Reader reports

See 3 page collection of reader reports about withdrawals

[1174] Withdrawal symptoms occur in the first 2 weeks of the diet – 12 reports from failsafers (February 2013)

* Day 4 now and into withdrawals - my thoughts are scattered, disjointed, I can almost hear my brain "creaking" as it tries to work!! Even put some bicarb into a glass and then left it there on the bench, instead of adding water and drinking!!!! Found it 1/2 an hour later. My other physical symptoms seem to have improved since day 2, but we'll see how it progresses from here, carefully recording everything too. Boy you wqouldn't believe how long it's taken me to write this email!

* We are on Day 6 today and going fantastically! No withdrawal symptoms so far, just a bit teary at night time (she says her body just wants to cry) ...

* Our son's issues decreased within the first week of the diet. He was less hyper, more compliant, and able to sleep better, except for one noticeable withdrawal episode - his first on-the-floor kicking temper tantrum. - from story [908]

* We booked into a failsafe dietician and started the elimination diet. Our baby son improved a little, and then had textbook withdrawal after a week and a half. In week 3 he slept through the night for the first time in 15 months ...- from story 878

* About a month ago my daughter had developed a cold-sore as part of the withdrawals associated with going back onto the very basic elimination diet after we'd let a few too many fruits and veges creep back into our diet - from story [860]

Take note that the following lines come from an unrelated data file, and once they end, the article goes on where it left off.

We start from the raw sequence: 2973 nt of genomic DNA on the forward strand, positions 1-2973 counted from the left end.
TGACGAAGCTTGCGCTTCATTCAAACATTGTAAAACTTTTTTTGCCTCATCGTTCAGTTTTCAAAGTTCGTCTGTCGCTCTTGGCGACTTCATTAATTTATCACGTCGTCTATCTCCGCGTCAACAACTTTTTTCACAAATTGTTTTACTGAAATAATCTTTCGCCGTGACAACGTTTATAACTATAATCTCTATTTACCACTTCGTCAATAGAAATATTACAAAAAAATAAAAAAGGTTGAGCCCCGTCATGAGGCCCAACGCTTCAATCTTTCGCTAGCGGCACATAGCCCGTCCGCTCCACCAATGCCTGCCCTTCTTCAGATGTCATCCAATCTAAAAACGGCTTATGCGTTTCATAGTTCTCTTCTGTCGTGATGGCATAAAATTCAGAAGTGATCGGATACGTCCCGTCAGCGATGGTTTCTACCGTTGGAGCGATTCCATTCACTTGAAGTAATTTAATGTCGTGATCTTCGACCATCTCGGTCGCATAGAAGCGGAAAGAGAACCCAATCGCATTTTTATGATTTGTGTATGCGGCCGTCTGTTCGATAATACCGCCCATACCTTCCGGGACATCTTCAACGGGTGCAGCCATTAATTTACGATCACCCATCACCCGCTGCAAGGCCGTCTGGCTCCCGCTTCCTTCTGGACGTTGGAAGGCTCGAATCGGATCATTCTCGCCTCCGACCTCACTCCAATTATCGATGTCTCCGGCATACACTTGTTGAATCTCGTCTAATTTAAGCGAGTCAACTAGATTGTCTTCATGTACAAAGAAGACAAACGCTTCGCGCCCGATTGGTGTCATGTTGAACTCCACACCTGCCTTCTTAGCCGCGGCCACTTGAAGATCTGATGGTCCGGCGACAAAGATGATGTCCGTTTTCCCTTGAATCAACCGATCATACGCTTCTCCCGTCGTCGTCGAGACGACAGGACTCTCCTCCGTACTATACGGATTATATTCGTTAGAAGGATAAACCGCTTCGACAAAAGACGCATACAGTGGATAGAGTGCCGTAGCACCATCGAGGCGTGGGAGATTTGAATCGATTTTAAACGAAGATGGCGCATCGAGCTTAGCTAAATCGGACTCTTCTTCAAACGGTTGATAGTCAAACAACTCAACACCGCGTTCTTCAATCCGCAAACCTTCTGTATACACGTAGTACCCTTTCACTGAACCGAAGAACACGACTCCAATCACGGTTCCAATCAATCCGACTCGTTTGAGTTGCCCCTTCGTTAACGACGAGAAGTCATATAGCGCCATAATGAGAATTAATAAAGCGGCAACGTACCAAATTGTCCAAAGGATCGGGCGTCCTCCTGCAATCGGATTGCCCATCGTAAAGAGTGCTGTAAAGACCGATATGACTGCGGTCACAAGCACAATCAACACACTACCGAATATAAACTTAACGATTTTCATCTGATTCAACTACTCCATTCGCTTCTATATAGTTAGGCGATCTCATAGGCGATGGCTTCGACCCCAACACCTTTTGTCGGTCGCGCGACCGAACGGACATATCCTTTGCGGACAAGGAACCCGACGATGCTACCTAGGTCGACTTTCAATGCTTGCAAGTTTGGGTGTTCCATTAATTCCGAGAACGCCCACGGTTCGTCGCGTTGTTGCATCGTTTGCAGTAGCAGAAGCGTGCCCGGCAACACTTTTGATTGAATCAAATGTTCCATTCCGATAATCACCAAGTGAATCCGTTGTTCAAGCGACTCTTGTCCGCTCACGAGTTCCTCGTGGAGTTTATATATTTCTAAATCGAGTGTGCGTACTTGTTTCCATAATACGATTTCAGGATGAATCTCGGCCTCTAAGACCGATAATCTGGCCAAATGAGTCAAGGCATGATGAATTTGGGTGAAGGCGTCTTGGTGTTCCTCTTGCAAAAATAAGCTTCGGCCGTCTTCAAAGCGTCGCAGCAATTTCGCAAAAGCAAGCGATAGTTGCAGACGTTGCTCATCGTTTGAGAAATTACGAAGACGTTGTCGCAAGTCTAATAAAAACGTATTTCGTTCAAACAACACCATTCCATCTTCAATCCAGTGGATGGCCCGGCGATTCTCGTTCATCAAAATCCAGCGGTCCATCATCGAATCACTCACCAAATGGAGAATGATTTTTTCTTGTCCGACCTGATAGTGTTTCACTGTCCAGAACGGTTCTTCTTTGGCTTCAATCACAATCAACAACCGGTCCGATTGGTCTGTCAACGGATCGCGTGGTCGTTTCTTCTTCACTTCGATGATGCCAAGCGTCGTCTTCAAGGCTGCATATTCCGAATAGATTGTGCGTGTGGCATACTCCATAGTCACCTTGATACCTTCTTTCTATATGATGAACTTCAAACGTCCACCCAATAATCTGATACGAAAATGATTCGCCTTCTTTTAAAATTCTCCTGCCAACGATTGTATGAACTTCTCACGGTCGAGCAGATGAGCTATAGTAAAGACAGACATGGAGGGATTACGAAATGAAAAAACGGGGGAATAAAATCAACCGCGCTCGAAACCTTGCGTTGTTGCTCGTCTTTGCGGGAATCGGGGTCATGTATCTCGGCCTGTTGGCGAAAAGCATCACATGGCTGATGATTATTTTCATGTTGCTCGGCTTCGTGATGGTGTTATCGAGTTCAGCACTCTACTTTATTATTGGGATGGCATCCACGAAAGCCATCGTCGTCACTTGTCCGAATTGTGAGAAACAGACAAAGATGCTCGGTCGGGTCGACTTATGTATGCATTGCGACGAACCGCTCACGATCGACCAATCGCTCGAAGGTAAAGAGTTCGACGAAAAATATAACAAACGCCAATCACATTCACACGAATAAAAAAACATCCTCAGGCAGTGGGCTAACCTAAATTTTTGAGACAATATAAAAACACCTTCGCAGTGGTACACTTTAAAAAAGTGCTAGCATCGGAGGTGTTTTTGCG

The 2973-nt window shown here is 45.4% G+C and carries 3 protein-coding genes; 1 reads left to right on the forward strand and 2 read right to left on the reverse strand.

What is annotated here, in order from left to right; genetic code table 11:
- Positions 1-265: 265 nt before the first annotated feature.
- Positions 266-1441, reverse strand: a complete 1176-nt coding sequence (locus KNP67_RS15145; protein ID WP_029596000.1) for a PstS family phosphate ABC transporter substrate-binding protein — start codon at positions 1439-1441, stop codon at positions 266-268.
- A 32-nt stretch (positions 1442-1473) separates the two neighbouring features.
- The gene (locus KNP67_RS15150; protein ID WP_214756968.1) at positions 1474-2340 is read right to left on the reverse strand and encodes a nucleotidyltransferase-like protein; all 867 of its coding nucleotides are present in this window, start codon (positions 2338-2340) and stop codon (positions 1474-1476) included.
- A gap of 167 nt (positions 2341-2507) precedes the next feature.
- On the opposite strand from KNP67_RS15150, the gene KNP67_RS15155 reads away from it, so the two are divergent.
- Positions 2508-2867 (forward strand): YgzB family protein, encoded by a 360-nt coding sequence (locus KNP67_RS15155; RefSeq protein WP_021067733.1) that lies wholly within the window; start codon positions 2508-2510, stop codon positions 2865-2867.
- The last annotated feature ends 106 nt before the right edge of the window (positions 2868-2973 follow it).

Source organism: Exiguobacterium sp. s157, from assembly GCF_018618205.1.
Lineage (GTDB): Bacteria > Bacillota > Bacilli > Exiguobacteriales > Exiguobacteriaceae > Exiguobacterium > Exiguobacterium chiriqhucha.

* I only took out gluten about 1.5 years ago, as I still had some unexplained joint pain. Didn't realise it was connected with my moods, till I came off it and had severe withdrawals - headaches, depression, diarrhoea. On challenging it, I had severe depression, disconnection with reality, had trouble making my body respond to my brain, like I couldn't make a decision to move, and terrible anxiety. So even though I was doing very well on Failsafe and not gluten free, I'm doing even better off gluten. - from story [806]

* At this stage we think that too many amines make our son nasty and too many salicylates make him hyper. Since we took him off the cows milk as well and got over the withdrawals he no longer needs speech therapy, has a great appetite and is putting on weight, is able to enjoy play dates, is calm, doesn't complain of tummy ache etc and our life is much easier. - from story [716]

* We did the diet for our 9-year-old daughter's behaviour problems (fighting, defiance, stealing etc). Within weeks, apart from a few withdrawals, everyone noticed an improvement and now, nine months later – what a difference! - from [528]

* We are doing the elimination diet for my three children. I have been on the diet too and on the two occasions I had chocolate with my husband, I had a huge headache the next day. I have been a chocoholic all my life!! I also had a headache for the first week due to withdrawals, I presume. - from story [212]